“Working in the ocean every day has made us acutely aware of the environmental challenges that it faces.” Dan Lavery of Long Lines Adventures in Northern Ireland said, when we spoke to him recently. “Witnessing issues like plastic waste and sewage pollution has fuelled our commitment to sustainable business practices - we've incorporated eco-friendly measures into our business, from organising beach clean-ups to using biodegradable products.” This is something that we hear often as we travel around the coast of the UK every year visiting surf shops and surf schools who use our wetsuits. 

The ocean is singular, interconnected, and vast, so even though some areas have their specific issues, every single stretch of coast is touched by the same sea and so all beaches suffer from those universal issues. 

As businesses that trade off the natural environment in which they operate, this is concerning for them on many levels.

Pete Abell at King Surf in Mawgan Porth pointed out to us how his business is being impacted. “It’s really sad. We’re seeing more and more microplastics washing up, which obviously we have to walk past to get into the sea, and that is quite upsetting. The other thing we are seeing more of is big storms, and that’s affecting our business because we’re getting more red flag days [when the beach is closed] and I’m having to take people to sheltered surf spots a lot more than I normally would. Because my whole job relies on the environment, I’m really concerned about how much it’s changing. I don’t particularly love standing there in gale force winds in huge swells and worrying about the safety of customers. I also worry about how appealing Cornwall is going to be if it’s just being trashed by storms all winter long.”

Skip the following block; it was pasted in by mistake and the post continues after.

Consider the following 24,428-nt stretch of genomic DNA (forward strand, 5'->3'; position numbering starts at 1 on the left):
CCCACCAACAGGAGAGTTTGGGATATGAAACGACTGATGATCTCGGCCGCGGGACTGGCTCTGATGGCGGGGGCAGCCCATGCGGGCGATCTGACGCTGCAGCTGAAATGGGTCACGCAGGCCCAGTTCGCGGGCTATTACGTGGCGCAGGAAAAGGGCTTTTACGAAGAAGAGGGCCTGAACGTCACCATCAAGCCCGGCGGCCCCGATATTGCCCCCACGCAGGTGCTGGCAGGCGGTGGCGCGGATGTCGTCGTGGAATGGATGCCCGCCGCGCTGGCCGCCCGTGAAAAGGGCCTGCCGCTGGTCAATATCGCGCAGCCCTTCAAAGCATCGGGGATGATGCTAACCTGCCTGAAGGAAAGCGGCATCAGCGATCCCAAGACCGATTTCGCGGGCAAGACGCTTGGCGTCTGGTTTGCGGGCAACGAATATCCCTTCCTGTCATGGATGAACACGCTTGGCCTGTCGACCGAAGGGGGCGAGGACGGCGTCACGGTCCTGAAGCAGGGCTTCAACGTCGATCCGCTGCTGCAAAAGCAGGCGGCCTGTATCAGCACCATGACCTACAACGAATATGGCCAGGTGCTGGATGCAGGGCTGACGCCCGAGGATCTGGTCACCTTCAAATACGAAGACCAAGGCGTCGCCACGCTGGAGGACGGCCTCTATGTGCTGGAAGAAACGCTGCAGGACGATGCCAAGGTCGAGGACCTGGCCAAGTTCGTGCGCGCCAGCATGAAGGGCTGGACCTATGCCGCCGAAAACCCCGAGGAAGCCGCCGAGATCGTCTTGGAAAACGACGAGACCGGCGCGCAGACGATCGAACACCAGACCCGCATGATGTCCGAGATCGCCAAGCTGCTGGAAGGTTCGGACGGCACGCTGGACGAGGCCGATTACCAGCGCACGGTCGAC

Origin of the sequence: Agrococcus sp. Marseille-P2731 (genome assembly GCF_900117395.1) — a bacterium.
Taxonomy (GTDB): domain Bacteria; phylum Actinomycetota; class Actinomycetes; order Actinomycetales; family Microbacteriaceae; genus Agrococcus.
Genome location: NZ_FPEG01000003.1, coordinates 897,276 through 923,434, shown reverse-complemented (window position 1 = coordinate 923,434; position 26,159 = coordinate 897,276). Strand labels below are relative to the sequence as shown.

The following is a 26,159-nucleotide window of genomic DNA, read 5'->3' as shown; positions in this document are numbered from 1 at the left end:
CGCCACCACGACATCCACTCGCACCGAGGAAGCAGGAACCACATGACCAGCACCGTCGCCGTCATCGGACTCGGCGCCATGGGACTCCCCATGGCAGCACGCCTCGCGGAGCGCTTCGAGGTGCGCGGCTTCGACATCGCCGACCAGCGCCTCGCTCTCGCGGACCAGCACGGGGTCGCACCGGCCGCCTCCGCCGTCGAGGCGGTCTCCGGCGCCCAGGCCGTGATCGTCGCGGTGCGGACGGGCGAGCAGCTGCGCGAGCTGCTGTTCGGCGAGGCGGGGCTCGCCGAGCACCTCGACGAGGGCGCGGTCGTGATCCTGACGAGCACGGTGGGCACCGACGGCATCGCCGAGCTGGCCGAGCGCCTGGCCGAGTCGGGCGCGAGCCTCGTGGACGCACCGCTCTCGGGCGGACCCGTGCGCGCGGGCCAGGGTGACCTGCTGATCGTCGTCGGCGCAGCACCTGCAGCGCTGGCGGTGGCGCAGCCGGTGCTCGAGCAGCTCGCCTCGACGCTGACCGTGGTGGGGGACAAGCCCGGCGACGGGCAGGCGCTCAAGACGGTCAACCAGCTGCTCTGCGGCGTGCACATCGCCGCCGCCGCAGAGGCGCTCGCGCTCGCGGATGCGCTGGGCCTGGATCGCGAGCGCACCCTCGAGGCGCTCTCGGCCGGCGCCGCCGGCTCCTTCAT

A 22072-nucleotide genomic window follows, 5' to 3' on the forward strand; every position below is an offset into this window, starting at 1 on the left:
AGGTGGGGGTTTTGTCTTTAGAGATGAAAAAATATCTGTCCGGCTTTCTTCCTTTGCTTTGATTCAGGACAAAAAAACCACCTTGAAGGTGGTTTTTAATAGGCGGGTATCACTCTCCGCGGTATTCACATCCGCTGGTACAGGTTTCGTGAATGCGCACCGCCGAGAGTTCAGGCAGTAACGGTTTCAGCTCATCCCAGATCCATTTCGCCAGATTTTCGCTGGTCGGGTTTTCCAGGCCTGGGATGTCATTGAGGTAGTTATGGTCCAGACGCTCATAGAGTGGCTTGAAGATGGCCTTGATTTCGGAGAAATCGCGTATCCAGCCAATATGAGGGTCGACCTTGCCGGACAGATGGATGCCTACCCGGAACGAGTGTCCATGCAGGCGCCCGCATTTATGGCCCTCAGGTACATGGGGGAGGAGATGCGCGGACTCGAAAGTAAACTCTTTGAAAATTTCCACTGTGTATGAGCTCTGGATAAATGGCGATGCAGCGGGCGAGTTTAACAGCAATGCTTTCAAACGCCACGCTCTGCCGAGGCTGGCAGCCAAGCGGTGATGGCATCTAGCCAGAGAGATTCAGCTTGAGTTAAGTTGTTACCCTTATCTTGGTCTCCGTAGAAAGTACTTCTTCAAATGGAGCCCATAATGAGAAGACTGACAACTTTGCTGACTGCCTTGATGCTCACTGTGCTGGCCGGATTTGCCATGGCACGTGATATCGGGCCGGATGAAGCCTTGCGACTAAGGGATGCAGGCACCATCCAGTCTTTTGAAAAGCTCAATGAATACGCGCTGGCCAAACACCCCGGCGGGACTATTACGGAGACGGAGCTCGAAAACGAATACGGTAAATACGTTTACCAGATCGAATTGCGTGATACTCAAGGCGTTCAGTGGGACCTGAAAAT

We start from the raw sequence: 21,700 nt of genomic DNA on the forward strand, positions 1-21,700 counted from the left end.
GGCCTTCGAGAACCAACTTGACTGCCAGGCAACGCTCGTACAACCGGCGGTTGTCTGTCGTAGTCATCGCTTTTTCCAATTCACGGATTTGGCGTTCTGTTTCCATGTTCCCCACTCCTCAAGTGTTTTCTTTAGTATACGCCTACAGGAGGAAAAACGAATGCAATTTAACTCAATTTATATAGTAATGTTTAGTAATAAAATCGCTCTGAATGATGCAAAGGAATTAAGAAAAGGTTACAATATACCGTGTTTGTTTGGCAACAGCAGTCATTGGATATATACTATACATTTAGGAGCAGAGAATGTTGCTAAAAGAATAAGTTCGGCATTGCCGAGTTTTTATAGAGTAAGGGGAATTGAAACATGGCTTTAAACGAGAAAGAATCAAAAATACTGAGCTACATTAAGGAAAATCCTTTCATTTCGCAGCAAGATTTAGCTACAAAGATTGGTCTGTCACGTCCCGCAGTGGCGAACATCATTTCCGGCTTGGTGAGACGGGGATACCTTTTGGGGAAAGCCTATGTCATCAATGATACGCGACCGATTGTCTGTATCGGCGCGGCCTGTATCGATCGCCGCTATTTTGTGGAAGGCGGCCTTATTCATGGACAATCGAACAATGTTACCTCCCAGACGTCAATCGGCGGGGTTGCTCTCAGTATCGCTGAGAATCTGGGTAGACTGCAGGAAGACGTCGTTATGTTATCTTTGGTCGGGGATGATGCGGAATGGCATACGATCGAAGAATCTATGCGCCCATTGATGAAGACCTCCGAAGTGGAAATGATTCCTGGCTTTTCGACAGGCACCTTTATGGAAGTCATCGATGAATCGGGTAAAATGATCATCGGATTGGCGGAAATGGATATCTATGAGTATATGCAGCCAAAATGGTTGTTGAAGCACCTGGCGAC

Whilst surf schools switching to natural rubber wetsuits isn’t going to solve the climate and ecological crisis on its own, for surf school owners like Pete and Dan, making a positive environmental choice in their business purchasing is indicative of the sort of world that they want to live and operate in. It also gives them agency to start driving change within the surf industry and surf culture, to make the world a bit better one step at a time.

“. . . the majority of lessons I teach are in quieter times of the year, with adults who are more likely to enter into these sorts of discussions” Wailin @ Surf’s Up Surf School – Polzeath, Cornwall

The Environment in the “Surfing Syllabus”

Being the source of the change that they want to see in surfing is something that surf schools in particular are well placed to do. They’re a position of authority to people learning to surf, and can set their own “surfing syllabus”. 

“We get people come to us from day one of their surfing journey with a completely clean slate,” Pete says, “So we can have a huge influence on how people feel towards the sport on their first encounter with it.”